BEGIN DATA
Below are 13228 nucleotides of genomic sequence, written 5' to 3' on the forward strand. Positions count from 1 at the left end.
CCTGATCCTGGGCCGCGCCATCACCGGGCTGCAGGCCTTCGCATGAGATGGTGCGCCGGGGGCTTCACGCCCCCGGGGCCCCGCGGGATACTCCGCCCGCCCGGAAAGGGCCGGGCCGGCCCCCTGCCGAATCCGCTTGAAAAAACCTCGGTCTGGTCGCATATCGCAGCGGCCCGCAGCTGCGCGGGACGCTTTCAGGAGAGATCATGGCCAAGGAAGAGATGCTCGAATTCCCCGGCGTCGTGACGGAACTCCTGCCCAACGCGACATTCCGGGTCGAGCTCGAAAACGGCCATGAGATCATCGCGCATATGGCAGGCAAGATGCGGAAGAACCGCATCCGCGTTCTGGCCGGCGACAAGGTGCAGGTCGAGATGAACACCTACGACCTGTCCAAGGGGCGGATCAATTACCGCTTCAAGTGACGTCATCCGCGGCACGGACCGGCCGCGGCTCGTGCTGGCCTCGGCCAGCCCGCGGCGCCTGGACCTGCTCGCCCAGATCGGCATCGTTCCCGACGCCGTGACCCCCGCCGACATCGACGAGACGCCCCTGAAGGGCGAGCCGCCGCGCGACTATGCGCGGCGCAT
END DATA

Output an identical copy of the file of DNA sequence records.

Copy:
Below are 13228 nucleotides of genomic sequence, written 5' to 3' on the forward strand. Positions count from 1 at the left end.
CCTGATCCTGGGCCGCGCCATCACCGGGCTGCAGGCCTTCGCATGAGATGGTGCGCCGGGGGCTTCACGCCCCCGGGGCCCCGCGGGATACTCCGCCCGCCCGGAAAGGGCCGGGCCGGCCCCCTGCCGAATCCGCTTGAAAAAACCTCGGTCTGGTCGCATATCGCAGCGGCCCGCAGCTGCGCGGGACGCTTTCAGGAGAGATCATGGCCAAGGAAGAGATGCTCGAATTCCCCGGCGTCGTGACGGAACTCCTGCCCAACGCGACATTCCGGGTCGAGCTCGAAAACGGCCATGAGATCATCGCGCATATGGCAGGCAAGATGCGGAAGAACCGCATCCGCGTTCTGGCCGGCGACAAGGTGCAGGTCGAGATGAACACCTACGACCTGTCCAAGGGGCGGATCAATTACCGCTTCAAGTGACGTCATCCGCGGCACGGACCGGCCGCGGCTCGTGCTGGCCTCGGCCAGCCCGCGGCGCCTGGACCTGCTCGCCCAGATCGGCATCGTTCCCGACGCCGTGACCCCCGCCGACATCGACGAGACGCCCCTGAAGGGCGAGCCGCCGCGCGACTATGCGCGGCGCAT